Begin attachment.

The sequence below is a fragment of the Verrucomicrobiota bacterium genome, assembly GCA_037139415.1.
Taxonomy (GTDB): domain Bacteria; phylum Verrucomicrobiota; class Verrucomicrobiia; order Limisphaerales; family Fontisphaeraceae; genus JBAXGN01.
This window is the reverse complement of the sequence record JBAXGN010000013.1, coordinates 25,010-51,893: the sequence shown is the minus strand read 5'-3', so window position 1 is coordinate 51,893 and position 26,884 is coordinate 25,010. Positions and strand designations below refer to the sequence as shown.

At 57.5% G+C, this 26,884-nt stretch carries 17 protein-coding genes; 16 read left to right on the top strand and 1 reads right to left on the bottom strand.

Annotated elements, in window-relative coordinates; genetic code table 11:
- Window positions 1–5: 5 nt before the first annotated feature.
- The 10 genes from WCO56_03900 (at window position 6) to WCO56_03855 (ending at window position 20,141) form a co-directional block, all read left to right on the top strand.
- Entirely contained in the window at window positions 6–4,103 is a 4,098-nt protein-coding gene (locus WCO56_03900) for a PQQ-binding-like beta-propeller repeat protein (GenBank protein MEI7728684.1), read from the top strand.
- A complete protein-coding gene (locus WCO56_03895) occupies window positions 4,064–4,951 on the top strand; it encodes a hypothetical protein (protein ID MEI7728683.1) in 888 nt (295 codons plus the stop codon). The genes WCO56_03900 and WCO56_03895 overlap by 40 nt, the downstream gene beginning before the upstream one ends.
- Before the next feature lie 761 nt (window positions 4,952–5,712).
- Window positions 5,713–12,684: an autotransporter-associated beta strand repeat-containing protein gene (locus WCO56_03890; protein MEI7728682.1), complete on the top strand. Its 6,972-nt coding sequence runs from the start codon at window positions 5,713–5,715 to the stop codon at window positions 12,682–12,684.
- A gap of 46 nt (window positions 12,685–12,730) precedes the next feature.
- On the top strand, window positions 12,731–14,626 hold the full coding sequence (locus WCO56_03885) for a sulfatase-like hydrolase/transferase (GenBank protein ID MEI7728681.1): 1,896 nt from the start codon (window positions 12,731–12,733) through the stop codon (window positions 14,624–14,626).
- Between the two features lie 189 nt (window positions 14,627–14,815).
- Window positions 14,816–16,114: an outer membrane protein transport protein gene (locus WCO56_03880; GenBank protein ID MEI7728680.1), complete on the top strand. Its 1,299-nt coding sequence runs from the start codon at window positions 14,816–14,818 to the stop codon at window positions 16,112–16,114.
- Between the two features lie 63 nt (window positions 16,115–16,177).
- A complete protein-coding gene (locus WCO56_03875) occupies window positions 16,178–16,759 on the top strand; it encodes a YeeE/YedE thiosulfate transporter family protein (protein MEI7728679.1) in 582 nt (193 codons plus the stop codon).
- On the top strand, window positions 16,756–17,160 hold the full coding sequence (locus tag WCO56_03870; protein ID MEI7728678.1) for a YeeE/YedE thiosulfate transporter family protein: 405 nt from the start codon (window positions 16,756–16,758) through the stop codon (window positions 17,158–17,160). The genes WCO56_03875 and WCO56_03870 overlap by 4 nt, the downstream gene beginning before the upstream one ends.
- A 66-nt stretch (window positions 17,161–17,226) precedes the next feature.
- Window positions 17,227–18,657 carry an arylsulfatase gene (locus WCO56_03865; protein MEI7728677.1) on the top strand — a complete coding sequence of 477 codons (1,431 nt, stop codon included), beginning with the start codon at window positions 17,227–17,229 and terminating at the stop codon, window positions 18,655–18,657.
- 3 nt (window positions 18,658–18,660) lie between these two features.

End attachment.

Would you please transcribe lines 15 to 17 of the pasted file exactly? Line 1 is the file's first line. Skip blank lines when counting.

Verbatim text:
- Window positions 14,816–16,114: an outer membrane protein transport protein gene (locus WCO56_03880; GenBank protein ID MEI7728680.1), complete on the top strand. Its 1,299-nt coding sequence runs from the start codon at window positions 14,816–14,818 to the stop codon at window positions 16,112–16,114.
- Between the two features lie 63 nt (window positions 16,115–16,177).
- A complete protein-coding gene (locus WCO56_03875) occupies window positions 16,178–16,759 on the top strand; it encodes a YeeE/YedE thiosulfate transporter family protein (protein MEI7728679.1) in 582 nt (193 codons plus the stop codon).